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HomeNewsMontgomery County Sheriff's Office releases School Resource Program report

Montgomery County Sheriff’s Office releases School Resource Program report

Montgomery County Sheriff's Office - MCSOClarksville, TN – The School Resource Program started in Montgomery County in 1994 with four deputies serving at the four high schools open at the time. Today 39 School Resource Officers (SRO), five SRO Sergeants, and one SRO Lieutenant serve at 39 district schools.

The School Resource Division provides a bridge between school districts and law enforcement agencies to establish and maintain a secure and safe learning environment. All deputies are P.O.S.T (Peace Officer Standards and Training) Certified and complete a minimum of 40 hours of training annually.

Year-to-date, for the 2021-22 school year, School Resource Officers have:

  • Confiscated seven weapons
    • One firearm from a student’s vehicle in the parking lot of Montgomery Central High School
    • One firearm in possession of a West Creek High School student during a basketball jamboree at Austin Peay State University Dunn Center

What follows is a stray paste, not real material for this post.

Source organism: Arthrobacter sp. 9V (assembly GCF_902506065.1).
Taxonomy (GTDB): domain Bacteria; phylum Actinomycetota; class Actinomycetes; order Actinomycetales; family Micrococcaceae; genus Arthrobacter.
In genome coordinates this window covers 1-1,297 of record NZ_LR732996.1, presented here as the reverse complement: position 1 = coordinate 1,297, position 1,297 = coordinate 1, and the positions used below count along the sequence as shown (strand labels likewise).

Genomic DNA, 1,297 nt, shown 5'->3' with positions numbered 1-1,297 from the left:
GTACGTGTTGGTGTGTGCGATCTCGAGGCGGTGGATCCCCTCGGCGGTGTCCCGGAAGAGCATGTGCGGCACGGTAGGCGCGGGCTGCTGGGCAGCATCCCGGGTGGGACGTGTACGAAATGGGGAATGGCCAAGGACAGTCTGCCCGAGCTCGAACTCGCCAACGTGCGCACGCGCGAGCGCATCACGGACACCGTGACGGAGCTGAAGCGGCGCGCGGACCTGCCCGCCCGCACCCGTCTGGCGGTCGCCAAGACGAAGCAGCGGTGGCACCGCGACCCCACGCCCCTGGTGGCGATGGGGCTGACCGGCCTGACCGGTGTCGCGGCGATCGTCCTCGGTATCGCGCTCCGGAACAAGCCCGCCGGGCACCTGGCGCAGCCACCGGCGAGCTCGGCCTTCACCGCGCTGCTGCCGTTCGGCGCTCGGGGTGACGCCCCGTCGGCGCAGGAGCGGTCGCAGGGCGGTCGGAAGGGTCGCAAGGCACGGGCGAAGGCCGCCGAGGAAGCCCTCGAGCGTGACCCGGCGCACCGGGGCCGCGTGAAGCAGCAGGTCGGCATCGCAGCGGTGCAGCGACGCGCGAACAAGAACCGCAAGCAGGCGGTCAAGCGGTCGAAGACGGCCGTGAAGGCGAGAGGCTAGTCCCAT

• One firearm in possession of a parent in the parking lot at Northeast High School
    • Five total knives confiscated; two at Rossview High School, one at Rossview Middle School, one at Kenwood Middle School, and one at Northeast Middle School.
  • Conducted the following investigations
    • 53 assault incidents
    • 58 drug cases
    • 22 threats of violence on school property
  • Filed 353 charges against juveniles and eight charges against adults

The Montgomery County Sheriff’s Office would like to remind students and parents, effective July 1st, 2021, threats of violence, even non-credible threats of violence, on school property is a chargeable offense. Year-to-date, seven students have been charged with making a threat of violence on school property.

School Resource Officers have also provided over 800 hours of counseling and conflict resolution. During these sessions, SRO’s will meet with students to provide informal counseling, support, guidance, and positive feedback.

“By design, the School Resource Officer Program was implemented to be a resource for our schools and to have two important impacts on a student’s education,” said Sheriff John Fuson.  “The first impact is to help positively influence and mentor students, and the second is to create a safe learning environment for the facility, students, and staff.”

“Unfortunately, it has become necessary for most SRO Programs, ours included, to focus primarily on safety. It can be challenging to keep our nearly 38,000 students and 5,100 educators and staff safe, but our SRO’s work hard to do exactly that each and every day,” Sheriff Fuson stated.


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